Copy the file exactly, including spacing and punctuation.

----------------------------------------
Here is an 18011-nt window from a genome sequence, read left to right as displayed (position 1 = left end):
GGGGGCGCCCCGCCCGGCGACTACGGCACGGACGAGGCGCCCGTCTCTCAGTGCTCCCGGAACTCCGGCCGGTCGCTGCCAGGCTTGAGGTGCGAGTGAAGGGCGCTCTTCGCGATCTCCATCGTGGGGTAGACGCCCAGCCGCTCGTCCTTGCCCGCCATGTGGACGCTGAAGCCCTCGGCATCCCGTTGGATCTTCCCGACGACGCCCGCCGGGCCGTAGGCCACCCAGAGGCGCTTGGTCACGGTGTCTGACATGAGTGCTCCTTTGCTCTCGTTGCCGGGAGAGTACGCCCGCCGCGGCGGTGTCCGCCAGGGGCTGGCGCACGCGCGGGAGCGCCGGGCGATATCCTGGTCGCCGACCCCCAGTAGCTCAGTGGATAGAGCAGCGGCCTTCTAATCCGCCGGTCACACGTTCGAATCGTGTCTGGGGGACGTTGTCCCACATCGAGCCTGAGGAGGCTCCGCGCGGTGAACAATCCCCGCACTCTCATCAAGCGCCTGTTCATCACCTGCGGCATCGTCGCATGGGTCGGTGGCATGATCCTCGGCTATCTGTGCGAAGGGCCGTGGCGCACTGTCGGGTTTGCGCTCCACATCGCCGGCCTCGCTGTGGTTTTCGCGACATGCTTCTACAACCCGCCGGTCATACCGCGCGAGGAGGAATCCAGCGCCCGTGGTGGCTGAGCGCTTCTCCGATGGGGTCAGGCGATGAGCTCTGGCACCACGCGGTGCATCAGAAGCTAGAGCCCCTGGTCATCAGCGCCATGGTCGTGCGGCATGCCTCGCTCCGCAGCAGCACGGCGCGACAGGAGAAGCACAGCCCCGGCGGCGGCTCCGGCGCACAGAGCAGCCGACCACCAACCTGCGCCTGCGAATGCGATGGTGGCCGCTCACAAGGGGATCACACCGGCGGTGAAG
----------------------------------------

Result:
Here is an 18011-nt window from a genome sequence, read left to right as displayed (position 1 = left end):
GGGGGCGCCCCGCCCGGCGACTACGGCACGGACGAGGCGCCCGTCTCTCAGTGCTCCCGGAACTCCGGCCGGTCGCTGCCAGGCTTGAGGTGCGAGTGAAGGGCGCTCTTCGCGATCTCCATCGTGGGGTAGACGCCCAGCCGCTCGTCCTTGCCCGCCATGTGGACGCTGAAGCCCTCGGCATCCCGTTGGATCTTCCCGACGACGCCCGCCGGGCCGTAGGCCACCCAGAGGCGCTTGGTCACGGTGTCTGACATGAGTGCTCCTTTGCTCTCGTTGCCGGGAGAGTACGCCCGCCGCGGCGGTGTCCGCCAGGGGCTGGCGCACGCGCGGGAGCGCCGGGCGATATCCTGGTCGCCGACCCCCAGTAGCTCAGTGGATAGAGCAGCGGCCTTCTAATCCGCCGGTCACACGTTCGAATCGTGTCTGGGGGACGTTGTCCCACATCGAGCCTGAGGAGGCTCCGCGCGGTGAACAATCCCCGCACTCTCATCAAGCGCCTGTTCATCACCTGCGGCATCGTCGCATGGGTCGGTGGCATGATCCTCGGCTATCTGTGCGAAGGGCCGTGGCGCACTGTCGGGTTTGCGCTCCACATCGCCGGCCTCGCTGTGGTTTTCGCGACATGCTTCTACAACCCGCCGGTCATACCGCGCGAGGAGGAATCCAGCGCCCGTGGTGGCTGAGCGCTTCTCCGATGGGGTCAGGCGATGAGCTCTGGCACCACGCGGTGCATCAGAAGCTAGAGCCCCTGGTCATCAGCGCCATGGTCGTGCGGCATGCCTCGCTCCGCAGCAGCACGGCGCGACAGGAGAAGCACAGCCCCGGCGGCGGCTCCGGCGCACAGAGCAGCCGACCACCAACCTGCGCCTGCGAATGCGATGGTGGCCGCTCACAAGGGGATCACACCGGCGGTGAAG